By Doug McIntyre
FOX Sports Soccer Writer
Every game was played on a knife’s edge. Accumulating points was everything. It had to be that way: The USMNT didn’t accomplish their goal until the final day of the Octogonal, securing their spot at the biggest event in sports for the first time since 2014.
Now, as the U.S. team reconvenes in Cincinnati ahead of four June matches — a friendly on Wednesday against Morocco, another Sunday versus fellow Qatar 2022 participant Uruguay, and a pair of CONCACAF Nations League games with Grenada and El Salvador — the aim is a little bit different.
Sure, the Americans want to win all four. But U.S. coach Gregg Berhalter also needs to use his penultimate and longest get-together with his full-strength squad before November’s World Cup to see new faces and stress-test new tactics. With competing priorities, it’s a balancing act.
“The experience of playing against two World Cup opponents is going be important for us,” Berhalter said Tuesday. “We’re gonna really have to compete in those games and see where we stack up. But within that, there’s going to be time periods in those games where we have to test new players.
“We’re going to make substitutes no matter what the score line is. We’re not going to play everyone 90 minutes to hang on to a 1-0 lead. It’s just unrealistic at this stage. We can’t do that. We don’t have enough time on the back end to be able to do that. So that’s one of the compromises.”
Managing the workload of the team’s top players is also imperative. Europe-based standouts Christian Pulisic, Tyler Adams and Brenden Aaronson just completed long and grueling seasons overseas. Weston McKennie, who just returned from the broken left foot he suffered in March playing for Juventus in the Champions League, still isn’t fit enough to play much more than 20 minutes on Wednesday, per Berhalter.
At the same time, this is by no means a vacation.
“We have to take this camp very seriously,” Pulisic said during a roundtable with reporters at the team’s hotel. “There’s not a lot of time we’re going to be together [before Qatar].”
For a headliner and World Cup roster lock like Pulisic, this camp is about fine-tuning details.
“I think what we want to do is potentially have a couple of options of how we might line up or how exactly we want to play, just little tweaks,” Pulisic said. “We use the same preparation going into all of the games, as far as the video, looking over the opponent. It’s not incredibly different.”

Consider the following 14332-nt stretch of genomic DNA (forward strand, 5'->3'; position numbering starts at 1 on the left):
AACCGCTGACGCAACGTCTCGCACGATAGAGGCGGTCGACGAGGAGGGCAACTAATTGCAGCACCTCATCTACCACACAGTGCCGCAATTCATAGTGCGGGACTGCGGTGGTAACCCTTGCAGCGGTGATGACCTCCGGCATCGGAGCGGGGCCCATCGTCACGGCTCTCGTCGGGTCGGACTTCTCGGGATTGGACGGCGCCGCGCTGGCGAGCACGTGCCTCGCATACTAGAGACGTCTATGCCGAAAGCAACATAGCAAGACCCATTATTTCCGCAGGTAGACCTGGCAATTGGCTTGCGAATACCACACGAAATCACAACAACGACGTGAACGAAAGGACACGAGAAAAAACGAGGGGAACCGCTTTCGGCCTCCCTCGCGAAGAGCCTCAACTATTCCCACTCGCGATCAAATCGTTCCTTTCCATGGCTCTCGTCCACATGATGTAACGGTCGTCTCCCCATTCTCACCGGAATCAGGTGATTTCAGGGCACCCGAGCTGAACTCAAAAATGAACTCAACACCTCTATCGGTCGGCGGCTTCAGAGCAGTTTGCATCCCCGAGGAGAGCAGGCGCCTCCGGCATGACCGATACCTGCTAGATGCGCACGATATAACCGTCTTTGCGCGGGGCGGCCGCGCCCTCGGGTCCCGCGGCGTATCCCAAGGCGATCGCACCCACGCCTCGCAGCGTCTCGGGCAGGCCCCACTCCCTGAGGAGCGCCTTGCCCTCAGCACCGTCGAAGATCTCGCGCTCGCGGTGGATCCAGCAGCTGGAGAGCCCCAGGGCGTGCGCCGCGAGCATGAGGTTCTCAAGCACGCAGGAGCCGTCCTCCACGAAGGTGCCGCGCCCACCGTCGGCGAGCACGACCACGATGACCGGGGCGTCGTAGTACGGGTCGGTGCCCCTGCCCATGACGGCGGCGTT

For other players, this could be their last chance to show Berhalter that they deserve to be on the World Cup roster. After this camp, the U.S. will play just twice more before the main event, a pair of games against to-be-announced teams in Europe in September. Only a few spots are up for grabs, but injuries to several regulars have opened the door to new faces this month.
With Miles Robinson (Achilles tear) out, Cameron Carter-Vickers and Erik Palmer-Brown will audition at center back. With Barcelona‘s Sergiño Dest (hamstring) sidelined, there is fierce competition at right back, with veterans DeAndre Yedlin and Reggie Cannon and youngster Joe Scally vying for what will probably be an understudy role in Qatar.
Left back is wide open after starter Antonee “Jedi” Robinson. A glaring hole remains at striker, with Jesus Ferreira and newcomer Haji Wright the only center forwards called in this month. Then there’s Bayern Munich prospect Malik Tillman, a 20-year-old attacker who petitioned FIFA to change his international allegiance from Germany to the U.S. last month. The switch was approved on Tuesday:
By all accounts, Tillman has impressed so far.
“He’s shown a lot of quality in training, very good understanding of the game, very good first touch and awareness around the penalty box,” Berhalter said of Tillman. “That’s been great to see.”
As desperate as they are to prove their worth, the players on the bubble have to strike a delicate balance between putting their best foot forward as individuals while still fitting in with the rest of the squad, both on and off the field.
“Of course you want to show your best,” winger Paul Arriola said. “But the main thing is the collective. It’s not necessarily about going out there and scoring two or three goals by yourself. If that happens, I’m going to be crying of happiness. But at the same time, I want to be part of the team. I want to make sure I’m doing the right things to help the team succeed.”
While the preparation for the June games is similar to qualifying, the first two foes the U.S will meet this month present a different and welcome challenge. Between a travel-limiting pandemic, two Gold Cups and World Cup qualifying, the USMNT haven’t faced many foes from outside their own region since Berhalter’s first camp in early 2019.
“I feel like we’ve played CONCACAF teams for the past two years,” midfielder Tyler Adams said. “Now we finally get the opportunity to test ourselves against World Cup opponents, and that’s really good. A lot of the guys we’re playing against [Morocco and Uruguay] play at top teams in Europe. We finally get to test and see if what we’re doing works.”
They have little time to waste.
“I think a lot of things people don’t understand about national teams is you’re usually only together for about 10 days at a time, so it is really hard to build that chemistry,” Yedlin said. “Any time you do get a chance to get together, it’s massive.”
Especially with a World Cup now fewer than six months away.
One of the leading soccer journalists in North America, Doug McIntyre has covered United States men’s and women’s national teams at multiple FIFA World Cups. Before joining FOX Sports in 2021, he was a staff writer with ESPN and Yahoo Sports. Follow him on Twitter @ByDougMcIntyre.
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